A swap with working 310 autopilot led me down a new path towards fixing my STEC 55X porpoising problem.
STEC Update from Twin Cessna Flyer September 2012 Issue
My STEC 55X saga continues with some good news. When I last wrote about this, the working theory was that a worn copilots control column was causing a “catch” as small worn spots on the column passed over the rollers holding the column in place. I found a salvaged column in good shape and had it painted and ready to install when I got a call from Robin Howard of Howard Aviation in LaVerne, CA. Robin had a customer with a 303 who had the identical porpoising problem, only more severe. He had a spare 55X that he had removed from a 310J. As a test, he swapped the 310 autopilot with the one in the 303 and it worked perfectly. He suggested I try it and, of course, I jumped at the chance since it might mean we wouldn’t have to take apart my panel to install the new control column. The autopilot arrived just prior to my flight to Oshkosh. I took off and flew the first hour of the flight with the old autopilot just to confirm that it was porpoising under our flight conditions and weight and balance. It was. I let the copilot fly manually while I swapped boxes and for the next couple of hours the 310 autopilot flew my 303 perfectly. It did so on the return flight as well. Chad Howard, the Customer Service rep for STEC was at Oshkosh and I explained the situation to him. He was glad to have the new information and said we could adjust the settings on my 55X to match those of the 310 autopilot.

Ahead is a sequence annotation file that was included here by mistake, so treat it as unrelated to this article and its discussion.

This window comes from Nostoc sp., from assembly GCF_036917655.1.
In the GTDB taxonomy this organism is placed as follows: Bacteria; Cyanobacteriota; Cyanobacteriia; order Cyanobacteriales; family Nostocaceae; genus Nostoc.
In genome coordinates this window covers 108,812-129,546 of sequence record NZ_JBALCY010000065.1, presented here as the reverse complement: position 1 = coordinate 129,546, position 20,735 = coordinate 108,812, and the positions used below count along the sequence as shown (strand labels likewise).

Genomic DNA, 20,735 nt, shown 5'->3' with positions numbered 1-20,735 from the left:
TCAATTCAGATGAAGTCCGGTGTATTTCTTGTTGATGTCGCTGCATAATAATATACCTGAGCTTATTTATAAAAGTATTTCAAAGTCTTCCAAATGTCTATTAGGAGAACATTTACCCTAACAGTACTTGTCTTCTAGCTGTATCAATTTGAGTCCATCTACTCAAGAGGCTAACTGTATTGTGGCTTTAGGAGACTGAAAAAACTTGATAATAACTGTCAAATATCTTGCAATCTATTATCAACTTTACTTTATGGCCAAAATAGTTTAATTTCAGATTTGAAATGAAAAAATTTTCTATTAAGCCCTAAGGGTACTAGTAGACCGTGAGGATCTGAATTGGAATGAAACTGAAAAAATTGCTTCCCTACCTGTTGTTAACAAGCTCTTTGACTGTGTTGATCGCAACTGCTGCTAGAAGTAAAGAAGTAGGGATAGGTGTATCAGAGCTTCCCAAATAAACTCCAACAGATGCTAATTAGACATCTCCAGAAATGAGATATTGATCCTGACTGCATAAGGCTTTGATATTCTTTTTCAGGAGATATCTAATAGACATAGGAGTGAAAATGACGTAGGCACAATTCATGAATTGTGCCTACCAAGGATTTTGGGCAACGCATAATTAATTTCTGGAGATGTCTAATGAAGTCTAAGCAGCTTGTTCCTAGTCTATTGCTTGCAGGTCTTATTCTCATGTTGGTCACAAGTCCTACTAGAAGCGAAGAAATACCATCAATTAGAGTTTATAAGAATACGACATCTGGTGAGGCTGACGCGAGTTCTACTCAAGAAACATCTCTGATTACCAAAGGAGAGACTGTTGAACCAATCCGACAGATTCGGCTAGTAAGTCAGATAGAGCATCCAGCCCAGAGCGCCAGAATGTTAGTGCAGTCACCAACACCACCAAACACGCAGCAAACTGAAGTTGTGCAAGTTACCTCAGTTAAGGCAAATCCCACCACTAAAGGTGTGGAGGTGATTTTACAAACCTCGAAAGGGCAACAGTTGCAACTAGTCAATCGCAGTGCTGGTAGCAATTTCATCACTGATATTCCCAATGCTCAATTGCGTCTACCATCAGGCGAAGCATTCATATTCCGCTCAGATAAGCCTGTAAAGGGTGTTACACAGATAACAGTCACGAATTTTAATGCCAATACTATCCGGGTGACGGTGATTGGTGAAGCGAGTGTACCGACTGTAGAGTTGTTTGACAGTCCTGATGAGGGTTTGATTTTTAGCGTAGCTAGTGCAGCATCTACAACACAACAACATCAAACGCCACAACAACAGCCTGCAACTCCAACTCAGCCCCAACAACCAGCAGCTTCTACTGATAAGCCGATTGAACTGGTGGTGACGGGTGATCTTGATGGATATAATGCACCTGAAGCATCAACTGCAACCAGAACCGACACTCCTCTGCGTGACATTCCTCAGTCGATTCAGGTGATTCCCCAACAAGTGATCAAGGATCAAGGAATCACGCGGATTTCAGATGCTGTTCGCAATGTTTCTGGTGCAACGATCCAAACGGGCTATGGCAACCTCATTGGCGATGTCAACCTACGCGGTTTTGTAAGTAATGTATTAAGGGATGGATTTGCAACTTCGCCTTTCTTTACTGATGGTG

There is some FAA paperwork involved and we are working on that now. I’ll have to ship my unit back to STEC for a few days, or perhaps fly to Mineral Wells
for a flight test, but after that I’m pretty sure my problem will be solved. So why didn’t my autopilot, certified specifically for the 303, not work properly in my airplane and apparently some other 303’s as well? Chad explained that when they certify an autopilot they set the adjustments to match their particular test aircraft. Sometimes the test aircraft is not an accurate representative of the fleet as a whole. It may be slightly mis-rigged or have an undetected anomaly in the control system that makes it fly differently from the rest of the fleet. Thus, you get an autopilot that produces problems in a significant portion of that higher. The view may not be as good, but the increased peace of mind, for me, is priceless.